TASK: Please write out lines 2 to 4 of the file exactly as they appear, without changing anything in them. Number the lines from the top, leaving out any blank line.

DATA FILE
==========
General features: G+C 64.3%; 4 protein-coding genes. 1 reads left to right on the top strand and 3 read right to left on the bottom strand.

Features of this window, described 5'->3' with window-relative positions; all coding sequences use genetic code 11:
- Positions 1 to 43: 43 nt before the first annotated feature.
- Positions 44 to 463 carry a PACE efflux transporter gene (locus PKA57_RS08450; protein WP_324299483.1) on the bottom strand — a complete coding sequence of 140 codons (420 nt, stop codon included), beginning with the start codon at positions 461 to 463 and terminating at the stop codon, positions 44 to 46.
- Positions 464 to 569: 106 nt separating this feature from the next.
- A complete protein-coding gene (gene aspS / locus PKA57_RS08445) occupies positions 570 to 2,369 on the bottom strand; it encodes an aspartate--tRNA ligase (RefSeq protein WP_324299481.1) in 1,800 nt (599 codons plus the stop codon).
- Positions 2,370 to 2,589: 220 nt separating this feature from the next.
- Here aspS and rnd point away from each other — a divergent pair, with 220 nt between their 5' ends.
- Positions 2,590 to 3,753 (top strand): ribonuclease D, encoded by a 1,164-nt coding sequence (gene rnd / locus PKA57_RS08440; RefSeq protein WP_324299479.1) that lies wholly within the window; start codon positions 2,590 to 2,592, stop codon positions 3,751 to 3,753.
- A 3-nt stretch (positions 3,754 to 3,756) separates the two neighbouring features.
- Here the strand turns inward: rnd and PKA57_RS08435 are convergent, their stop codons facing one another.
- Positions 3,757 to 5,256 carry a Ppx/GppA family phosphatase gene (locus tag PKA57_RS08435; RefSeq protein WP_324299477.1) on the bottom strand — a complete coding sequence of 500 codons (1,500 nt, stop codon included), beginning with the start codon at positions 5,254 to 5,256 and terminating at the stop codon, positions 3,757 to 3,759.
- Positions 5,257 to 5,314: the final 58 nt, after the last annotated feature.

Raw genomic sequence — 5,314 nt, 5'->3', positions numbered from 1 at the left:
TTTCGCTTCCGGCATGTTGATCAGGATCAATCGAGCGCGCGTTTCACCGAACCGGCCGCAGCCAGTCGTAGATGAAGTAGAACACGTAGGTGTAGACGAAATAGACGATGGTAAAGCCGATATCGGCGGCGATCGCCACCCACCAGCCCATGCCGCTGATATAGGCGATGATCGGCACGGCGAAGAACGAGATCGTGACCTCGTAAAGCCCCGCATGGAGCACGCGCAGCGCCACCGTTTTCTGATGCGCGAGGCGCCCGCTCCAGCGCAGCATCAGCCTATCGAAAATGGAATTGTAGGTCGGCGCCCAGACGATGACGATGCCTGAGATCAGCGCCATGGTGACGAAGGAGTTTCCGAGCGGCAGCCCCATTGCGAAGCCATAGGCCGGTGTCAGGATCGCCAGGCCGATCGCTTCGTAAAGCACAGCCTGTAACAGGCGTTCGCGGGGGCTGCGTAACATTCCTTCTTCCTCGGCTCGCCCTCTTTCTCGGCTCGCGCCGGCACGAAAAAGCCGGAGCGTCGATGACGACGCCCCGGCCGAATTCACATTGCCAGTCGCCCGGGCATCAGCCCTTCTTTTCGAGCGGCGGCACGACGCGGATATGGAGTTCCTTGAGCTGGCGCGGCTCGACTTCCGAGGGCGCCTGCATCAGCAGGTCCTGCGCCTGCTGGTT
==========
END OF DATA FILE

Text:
Features of this window, described 5'->3' with window-relative positions; all coding sequences use genetic code 11:
- Positions 1 to 43: 43 nt before the first annotated feature.
- Positions 44 to 463 carry a PACE efflux transporter gene (locus PKA57_RS08450; protein WP_324299483.1) on the bottom strand — a complete coding sequence of 140 codons (420 nt, stop codon included), beginning with the start codon at positions 461 to 463 and terminating at the stop codon, positions 44 to 46.